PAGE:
To conclude the #WomensHistoryMonth guest post series is blogger Anuli Akanegbu. Visit her blog “Also Known As Anuli” for her musings on pop culture, technology and life as a 20-something living in Chicago.
When I was a little girl I had more dream jobs than Barbie. I wanted to be a firefighter, a hairdresser and an international superstar all at the same time. I never once questioned whether I could do it all or have it all because I was taught to believe that if I tried my best and lived with passion then I could achieve whatever I set my mind towards.
I will admit that I currently envy that little girl and her ambition. Over the years, I’ve questioned myself and have given in on multiple occasions to Impostor Syndrome.
“Our crown has already been bought and paid for. All we have to do is wear it.” This quote is often attributed to Maya Angelou, but it was actually first said by James Baldwin in regards to the double discrimination he faced from being both black and gay.
Similarly to Baldwin the crown I wear is a double-tiered one because I am black and I am woman.
That being said, I often wonder whether the points of my crown could one day shatter the glass ceiling, so I could really have it all. To be honest, I’m still not 100% sure how I would even define this mythical “all.” Despite being encouraged to whole-heartedly believe in myself there are times when part of me expects someone to come up, remove my crown and tell me that playtime is over.
These are the times when I feel like I’m lost in the middle of a forest unsure of the “right” path to go towards. But, as a college professor once told me, “When you’re lost in the middle of a forest, the only way you can go is out.”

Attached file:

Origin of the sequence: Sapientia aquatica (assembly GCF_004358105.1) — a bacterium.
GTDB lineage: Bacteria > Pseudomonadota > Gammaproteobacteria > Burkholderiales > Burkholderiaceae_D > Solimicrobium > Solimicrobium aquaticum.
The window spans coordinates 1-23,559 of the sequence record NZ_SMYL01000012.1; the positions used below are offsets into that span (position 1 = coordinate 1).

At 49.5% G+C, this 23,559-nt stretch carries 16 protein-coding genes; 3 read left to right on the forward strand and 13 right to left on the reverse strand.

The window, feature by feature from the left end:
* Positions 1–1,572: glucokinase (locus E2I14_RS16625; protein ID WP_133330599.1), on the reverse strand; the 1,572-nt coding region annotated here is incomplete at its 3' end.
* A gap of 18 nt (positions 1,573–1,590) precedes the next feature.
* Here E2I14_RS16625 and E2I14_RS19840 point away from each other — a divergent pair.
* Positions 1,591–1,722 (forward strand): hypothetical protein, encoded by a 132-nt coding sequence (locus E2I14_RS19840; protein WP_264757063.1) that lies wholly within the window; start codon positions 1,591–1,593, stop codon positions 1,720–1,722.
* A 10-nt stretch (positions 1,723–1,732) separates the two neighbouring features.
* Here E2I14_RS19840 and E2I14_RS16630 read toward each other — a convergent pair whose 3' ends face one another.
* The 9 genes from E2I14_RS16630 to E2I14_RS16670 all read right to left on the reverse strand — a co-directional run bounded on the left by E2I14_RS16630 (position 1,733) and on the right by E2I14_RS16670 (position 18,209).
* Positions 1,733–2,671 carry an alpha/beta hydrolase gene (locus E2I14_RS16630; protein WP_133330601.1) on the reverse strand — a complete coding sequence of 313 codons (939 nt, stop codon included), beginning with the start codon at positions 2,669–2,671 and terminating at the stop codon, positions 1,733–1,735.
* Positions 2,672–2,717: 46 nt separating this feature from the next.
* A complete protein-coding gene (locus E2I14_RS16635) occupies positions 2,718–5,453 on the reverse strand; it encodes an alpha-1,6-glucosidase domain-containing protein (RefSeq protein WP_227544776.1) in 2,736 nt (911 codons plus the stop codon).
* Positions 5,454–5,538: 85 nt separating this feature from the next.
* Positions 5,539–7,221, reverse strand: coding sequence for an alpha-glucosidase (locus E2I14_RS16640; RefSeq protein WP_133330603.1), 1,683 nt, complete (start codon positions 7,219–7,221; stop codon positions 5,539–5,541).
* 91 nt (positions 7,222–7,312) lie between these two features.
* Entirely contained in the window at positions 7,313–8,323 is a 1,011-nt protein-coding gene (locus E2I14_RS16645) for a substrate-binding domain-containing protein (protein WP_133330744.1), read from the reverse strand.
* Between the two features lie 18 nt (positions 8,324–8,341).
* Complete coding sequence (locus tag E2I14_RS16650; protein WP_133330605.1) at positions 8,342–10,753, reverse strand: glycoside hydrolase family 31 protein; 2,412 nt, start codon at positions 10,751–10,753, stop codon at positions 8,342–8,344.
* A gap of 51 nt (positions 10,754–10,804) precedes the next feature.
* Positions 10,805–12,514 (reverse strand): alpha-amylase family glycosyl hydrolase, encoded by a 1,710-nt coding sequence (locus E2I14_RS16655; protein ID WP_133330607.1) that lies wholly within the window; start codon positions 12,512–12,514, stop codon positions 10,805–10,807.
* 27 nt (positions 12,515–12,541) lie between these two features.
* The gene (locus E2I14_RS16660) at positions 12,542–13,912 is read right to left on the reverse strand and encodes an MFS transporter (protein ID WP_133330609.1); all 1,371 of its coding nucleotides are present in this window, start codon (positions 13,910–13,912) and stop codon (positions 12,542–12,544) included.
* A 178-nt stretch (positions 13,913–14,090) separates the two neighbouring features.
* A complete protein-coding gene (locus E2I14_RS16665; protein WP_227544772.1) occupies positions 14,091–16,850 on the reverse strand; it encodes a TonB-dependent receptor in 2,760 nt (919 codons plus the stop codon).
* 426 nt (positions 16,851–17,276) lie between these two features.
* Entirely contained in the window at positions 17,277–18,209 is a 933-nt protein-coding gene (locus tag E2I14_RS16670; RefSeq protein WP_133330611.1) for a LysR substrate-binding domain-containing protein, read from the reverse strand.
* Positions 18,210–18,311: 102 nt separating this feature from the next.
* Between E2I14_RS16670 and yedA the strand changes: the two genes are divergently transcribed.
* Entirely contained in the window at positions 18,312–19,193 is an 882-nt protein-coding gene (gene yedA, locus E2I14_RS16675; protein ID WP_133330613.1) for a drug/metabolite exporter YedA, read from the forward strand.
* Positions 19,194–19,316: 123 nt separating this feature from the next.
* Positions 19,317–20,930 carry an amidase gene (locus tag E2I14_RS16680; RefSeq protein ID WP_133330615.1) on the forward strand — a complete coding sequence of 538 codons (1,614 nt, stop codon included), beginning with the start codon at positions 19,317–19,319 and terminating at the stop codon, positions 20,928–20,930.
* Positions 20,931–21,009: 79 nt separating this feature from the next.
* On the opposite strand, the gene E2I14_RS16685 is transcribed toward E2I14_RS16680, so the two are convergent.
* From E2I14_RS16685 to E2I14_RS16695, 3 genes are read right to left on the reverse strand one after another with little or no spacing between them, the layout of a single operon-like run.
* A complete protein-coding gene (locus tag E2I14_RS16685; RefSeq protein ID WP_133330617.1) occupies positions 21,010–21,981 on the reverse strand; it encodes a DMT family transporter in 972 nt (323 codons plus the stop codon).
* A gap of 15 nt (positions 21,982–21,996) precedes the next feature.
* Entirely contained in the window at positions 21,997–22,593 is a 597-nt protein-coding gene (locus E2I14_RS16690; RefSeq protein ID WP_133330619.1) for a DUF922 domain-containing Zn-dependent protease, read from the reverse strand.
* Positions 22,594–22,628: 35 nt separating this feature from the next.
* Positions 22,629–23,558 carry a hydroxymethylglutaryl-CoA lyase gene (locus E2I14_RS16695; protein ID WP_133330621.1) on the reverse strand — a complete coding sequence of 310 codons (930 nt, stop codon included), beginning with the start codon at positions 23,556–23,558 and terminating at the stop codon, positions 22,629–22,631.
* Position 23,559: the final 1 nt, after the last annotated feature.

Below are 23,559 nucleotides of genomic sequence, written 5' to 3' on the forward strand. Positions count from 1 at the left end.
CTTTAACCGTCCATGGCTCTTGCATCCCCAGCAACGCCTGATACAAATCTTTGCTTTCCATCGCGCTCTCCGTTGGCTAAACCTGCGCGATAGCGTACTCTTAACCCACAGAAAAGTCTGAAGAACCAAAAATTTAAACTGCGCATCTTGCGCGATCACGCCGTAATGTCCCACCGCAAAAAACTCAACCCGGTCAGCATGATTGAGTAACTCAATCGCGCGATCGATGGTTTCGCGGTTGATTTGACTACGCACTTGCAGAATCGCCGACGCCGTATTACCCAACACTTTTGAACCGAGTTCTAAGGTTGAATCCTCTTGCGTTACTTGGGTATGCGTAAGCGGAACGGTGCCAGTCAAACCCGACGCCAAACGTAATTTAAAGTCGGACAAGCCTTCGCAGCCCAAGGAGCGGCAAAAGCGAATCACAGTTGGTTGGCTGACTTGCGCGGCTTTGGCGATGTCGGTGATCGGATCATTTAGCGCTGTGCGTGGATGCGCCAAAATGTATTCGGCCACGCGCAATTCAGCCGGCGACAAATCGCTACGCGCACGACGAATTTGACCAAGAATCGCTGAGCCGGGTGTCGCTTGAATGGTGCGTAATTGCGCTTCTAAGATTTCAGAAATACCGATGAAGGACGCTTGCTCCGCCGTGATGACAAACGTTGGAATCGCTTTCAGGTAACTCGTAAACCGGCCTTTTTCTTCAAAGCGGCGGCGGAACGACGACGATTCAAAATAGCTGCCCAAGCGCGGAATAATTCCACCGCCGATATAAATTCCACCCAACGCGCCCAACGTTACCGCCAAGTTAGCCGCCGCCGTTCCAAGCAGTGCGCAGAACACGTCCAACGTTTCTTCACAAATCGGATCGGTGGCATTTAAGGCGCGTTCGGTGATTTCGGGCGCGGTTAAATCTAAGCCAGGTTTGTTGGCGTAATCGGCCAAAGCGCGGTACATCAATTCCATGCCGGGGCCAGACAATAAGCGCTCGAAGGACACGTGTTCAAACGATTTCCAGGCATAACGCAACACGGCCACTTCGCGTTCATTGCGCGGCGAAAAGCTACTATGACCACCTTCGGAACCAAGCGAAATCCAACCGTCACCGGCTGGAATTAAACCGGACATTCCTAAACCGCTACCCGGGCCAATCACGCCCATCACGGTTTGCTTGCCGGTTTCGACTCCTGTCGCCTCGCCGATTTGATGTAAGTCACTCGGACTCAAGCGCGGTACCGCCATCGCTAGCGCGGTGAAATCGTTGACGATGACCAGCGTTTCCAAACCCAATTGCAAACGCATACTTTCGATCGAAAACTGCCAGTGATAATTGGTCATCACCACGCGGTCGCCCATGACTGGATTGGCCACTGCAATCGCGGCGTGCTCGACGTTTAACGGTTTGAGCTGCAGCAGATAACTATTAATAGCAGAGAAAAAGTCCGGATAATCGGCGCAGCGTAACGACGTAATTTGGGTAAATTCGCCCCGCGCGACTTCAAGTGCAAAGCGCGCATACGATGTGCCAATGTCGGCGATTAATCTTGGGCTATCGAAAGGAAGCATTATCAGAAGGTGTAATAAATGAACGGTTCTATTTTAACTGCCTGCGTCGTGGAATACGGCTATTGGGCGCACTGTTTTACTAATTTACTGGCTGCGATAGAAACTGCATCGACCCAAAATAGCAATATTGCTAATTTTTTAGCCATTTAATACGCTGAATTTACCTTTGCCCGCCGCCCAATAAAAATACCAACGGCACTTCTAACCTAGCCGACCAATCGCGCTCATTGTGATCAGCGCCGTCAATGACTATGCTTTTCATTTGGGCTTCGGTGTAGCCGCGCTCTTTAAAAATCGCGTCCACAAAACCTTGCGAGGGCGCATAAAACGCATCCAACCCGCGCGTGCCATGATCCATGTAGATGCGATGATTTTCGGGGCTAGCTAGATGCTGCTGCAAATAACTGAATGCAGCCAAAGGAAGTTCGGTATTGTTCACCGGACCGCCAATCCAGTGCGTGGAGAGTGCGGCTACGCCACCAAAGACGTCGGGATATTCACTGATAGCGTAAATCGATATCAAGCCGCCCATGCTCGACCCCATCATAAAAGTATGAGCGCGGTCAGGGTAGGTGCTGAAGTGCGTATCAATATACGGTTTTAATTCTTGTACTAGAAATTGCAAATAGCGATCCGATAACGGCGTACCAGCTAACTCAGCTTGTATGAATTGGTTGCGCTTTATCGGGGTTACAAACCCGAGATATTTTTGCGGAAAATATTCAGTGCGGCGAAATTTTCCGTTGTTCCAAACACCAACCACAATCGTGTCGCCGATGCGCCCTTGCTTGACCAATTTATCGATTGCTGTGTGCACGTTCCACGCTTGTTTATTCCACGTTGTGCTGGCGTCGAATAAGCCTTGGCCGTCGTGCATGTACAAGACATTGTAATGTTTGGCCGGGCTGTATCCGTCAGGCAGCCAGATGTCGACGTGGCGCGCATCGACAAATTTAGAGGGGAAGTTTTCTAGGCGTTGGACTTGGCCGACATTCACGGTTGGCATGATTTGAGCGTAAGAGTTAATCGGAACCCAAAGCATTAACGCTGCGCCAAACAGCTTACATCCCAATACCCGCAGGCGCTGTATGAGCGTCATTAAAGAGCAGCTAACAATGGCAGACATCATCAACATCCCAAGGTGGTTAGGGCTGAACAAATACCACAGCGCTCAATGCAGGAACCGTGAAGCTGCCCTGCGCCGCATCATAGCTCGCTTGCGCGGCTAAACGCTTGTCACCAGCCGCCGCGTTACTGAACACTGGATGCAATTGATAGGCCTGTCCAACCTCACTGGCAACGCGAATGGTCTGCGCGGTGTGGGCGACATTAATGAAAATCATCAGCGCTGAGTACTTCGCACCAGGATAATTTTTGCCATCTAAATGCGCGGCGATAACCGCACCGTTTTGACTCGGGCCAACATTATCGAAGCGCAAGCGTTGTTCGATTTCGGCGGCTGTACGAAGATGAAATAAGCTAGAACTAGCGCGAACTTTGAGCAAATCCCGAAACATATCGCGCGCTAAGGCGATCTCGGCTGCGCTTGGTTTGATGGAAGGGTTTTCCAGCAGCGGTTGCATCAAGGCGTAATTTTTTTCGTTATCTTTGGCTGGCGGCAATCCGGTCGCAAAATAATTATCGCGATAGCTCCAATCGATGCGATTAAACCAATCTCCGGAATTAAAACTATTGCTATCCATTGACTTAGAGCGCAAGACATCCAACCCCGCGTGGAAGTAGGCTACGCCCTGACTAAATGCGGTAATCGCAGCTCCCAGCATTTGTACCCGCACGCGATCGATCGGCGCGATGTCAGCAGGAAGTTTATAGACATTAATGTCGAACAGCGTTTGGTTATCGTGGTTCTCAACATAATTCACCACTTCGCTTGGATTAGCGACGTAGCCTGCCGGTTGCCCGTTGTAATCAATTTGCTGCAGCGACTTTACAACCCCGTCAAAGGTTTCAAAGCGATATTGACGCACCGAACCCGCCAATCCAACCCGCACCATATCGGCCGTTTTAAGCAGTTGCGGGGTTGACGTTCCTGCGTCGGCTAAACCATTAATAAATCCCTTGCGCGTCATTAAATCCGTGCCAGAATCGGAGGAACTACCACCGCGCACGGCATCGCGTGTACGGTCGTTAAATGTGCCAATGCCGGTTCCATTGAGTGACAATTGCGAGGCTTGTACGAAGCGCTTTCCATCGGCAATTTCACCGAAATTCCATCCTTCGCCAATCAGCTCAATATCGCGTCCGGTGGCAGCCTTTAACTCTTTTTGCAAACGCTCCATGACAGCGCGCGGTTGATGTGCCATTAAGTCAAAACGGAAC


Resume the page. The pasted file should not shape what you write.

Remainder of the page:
It’s easy to get caught up thinking about the “right” path to go on. Trying to calculate every move you make, so you can get to the “right” destination. All the while wondering if you started in the “right” place to begin with. It’s easy to get caught up in the weeds because the weeds are all you see.
It’s times like these that illustrate the necessity of Women’s History Month. Women’s History Month provides our society with a moment in time to look at women who have made it out of the forest with their crowns intact. Women’s History Month brings us as women together in unity, so that we may all be inspired by the women in front of us, behind us and beside us to rise together, so that our crowns may collectively create little dents that with time will shatter the glass ceiling.
Women’s History Month is more than just a book display at the local public library. It’s a time to honor women who dared to believe that their best was good enough and to encourage ambitious little girls to develop into ambitious grown women. At the very least, it is a time to remember that whenever you feel lost in the forest there are women who have been lost before too, but eventually they found their way. As will you.